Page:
Grenada Underwater Sculpture Park completes renovations
- The Grenada Underwater Sculpture Park was opened in 2006 and was the first of its kind in the world.
- The park was designed by British sculptor Jason deCaires Taylor and is accessible to snorkelers and divers.
- Grenada’s Underwater Sculpture Park is a national treasure and its upkeep is important to maintaining the pristine appeal of Grenada’s waters.
The Grenada Tourism Authority (GTA) announced today that the renovation project of the Grenada Underwater Sculpture Park (USP), located off the west coast of Grenada in the Molinere Beauséjour Marine Protected Area, has been completed.
Listed as one of the top 25 wonders of the world by National Geographic, the park was designed by British sculptor Jason deCaires Taylor and is accessible to snorkelers and divers. the Grenada Underwater Sculpture Park was opened in 2006 and was the first of its kind in the world. It has become one of the destination’s most popular attractions.
The installation includes 82 life-size sculptures that reflect the culture of Grenada and are fashioned from a variety of mediums, but mostly from simple substrates, including concrete. They create an ideal, relatively fixed and permanent substrate on which marine life can thrive.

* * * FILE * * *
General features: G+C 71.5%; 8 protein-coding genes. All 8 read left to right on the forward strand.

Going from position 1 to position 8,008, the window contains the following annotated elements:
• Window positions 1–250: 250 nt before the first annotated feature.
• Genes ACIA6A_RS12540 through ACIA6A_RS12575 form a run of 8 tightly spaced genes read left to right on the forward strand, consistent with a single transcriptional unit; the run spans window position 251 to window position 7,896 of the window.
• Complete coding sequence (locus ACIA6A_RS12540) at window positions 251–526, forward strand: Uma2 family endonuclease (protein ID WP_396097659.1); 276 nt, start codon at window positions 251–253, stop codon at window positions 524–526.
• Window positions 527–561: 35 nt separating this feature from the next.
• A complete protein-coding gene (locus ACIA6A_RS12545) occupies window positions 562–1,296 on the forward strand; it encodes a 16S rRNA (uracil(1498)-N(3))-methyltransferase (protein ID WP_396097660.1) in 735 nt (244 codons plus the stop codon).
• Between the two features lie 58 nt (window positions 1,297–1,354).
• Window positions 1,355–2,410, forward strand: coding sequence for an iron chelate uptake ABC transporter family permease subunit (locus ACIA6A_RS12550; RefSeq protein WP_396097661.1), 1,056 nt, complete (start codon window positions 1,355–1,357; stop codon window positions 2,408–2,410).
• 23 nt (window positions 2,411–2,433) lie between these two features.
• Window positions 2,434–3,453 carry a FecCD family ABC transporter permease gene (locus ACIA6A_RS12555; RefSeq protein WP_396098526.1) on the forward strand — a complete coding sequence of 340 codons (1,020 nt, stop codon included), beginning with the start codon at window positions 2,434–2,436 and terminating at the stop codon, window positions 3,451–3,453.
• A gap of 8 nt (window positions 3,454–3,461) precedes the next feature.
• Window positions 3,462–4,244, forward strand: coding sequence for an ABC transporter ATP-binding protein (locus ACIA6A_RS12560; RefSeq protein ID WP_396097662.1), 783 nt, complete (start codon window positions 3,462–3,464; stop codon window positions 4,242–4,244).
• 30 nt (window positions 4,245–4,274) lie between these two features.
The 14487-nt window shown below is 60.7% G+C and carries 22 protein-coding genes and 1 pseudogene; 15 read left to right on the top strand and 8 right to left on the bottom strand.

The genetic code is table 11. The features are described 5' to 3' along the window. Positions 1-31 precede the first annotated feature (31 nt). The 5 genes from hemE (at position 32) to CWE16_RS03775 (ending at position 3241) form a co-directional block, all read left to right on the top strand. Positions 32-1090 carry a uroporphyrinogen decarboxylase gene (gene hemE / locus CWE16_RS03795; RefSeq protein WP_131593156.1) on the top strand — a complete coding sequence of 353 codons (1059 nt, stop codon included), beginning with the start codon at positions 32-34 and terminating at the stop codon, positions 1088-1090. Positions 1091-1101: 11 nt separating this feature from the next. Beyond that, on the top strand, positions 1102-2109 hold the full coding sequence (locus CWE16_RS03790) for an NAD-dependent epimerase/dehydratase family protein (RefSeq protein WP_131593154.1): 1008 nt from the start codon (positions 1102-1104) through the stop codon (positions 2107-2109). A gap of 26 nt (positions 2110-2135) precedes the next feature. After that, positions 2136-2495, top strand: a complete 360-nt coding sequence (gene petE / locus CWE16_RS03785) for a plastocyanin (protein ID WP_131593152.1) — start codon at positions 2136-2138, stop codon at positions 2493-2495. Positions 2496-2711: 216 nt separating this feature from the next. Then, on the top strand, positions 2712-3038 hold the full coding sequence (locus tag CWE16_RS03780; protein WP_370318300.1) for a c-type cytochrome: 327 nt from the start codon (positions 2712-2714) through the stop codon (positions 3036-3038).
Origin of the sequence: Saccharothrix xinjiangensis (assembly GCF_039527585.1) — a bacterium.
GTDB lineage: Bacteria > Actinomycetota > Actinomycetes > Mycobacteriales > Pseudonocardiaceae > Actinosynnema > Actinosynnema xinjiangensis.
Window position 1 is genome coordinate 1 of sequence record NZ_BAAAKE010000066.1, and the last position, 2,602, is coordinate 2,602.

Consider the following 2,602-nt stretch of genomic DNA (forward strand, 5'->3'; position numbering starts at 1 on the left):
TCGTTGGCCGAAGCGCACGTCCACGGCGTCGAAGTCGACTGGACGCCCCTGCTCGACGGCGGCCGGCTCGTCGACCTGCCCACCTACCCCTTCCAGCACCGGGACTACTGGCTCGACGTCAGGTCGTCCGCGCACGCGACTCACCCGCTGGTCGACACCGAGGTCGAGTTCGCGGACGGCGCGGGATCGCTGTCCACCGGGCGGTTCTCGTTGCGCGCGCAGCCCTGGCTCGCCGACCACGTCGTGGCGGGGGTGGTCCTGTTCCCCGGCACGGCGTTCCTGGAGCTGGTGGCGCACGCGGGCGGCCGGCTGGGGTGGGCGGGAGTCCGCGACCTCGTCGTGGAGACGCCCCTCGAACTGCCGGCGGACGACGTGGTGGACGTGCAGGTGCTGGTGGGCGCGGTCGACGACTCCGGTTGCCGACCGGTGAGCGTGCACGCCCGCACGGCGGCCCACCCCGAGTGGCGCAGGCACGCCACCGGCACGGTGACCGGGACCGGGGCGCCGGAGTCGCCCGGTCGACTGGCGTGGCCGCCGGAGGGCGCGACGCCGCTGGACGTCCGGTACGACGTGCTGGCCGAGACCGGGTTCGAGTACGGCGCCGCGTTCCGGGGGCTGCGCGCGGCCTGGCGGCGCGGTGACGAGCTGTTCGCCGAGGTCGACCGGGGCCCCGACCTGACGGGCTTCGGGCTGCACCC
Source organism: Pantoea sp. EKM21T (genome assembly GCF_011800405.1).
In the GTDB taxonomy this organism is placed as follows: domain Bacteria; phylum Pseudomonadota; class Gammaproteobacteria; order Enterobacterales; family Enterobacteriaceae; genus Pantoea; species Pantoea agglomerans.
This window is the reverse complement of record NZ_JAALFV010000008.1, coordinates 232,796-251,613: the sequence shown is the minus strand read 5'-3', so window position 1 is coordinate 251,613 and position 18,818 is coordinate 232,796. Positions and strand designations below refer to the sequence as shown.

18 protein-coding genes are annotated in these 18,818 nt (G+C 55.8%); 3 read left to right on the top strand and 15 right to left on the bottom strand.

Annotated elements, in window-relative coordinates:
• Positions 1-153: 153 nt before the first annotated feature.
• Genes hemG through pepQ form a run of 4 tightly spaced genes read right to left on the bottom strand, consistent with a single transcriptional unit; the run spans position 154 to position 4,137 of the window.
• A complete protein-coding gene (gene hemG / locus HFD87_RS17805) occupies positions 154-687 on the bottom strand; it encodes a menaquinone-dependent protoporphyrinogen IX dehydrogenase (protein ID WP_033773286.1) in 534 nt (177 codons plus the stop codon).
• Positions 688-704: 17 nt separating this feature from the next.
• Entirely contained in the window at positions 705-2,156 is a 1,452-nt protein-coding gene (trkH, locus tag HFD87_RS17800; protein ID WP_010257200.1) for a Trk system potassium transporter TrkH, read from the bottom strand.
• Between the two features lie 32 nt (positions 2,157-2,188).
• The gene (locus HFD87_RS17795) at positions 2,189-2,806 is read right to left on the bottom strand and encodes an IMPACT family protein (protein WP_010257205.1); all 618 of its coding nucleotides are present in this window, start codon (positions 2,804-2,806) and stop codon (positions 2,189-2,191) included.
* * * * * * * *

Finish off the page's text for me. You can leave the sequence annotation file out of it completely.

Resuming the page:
One of the park’s most famous sculptures is the Vicissitudes, a circle of 28 figures cast by local Grenadian children bound together holding hands. Other notable pieces include the ‘Lost Correspondent’, a man working on a typewriter at a desk covered in historical newspaper clippings; “Sienna,” an elegant sculpture that depicts the graceful figure of a young skin diver from a much-loved local story; and “TAMCC Faces,” a series of life-size faces seemingly cast into the crevice of a large coral boulder that involved students from the local community college.
Over time, the sculpture park has been affected by natural environmental forces. Thus, to preserve its integrity, restoration efforts have been initiated to maintain the environmental relevance and contribution to the vast marine life it makes. These efforts ranged from repairing and clearing specific structures to removing and relocating others.
“The Grenada Underwater Sculpture Park is a national treasure and its upkeep is important to maintaining the pure appeal of Grenada’s waters,” said Petra Roach, CEO of the Grenada Tourism Authority. “Innovatively designed to act as an artificial reef, the park has attracted an amazing array of diverse marine life to the area since its installation and has provided a surface for coral growth – ultimately important to our conservation efforts. and our commitment to combating the ravages of global warming.At the Grenada Tourism Authority, we will continue to champion and support such projects to ensure the viability and sustainable endeavors of the destination.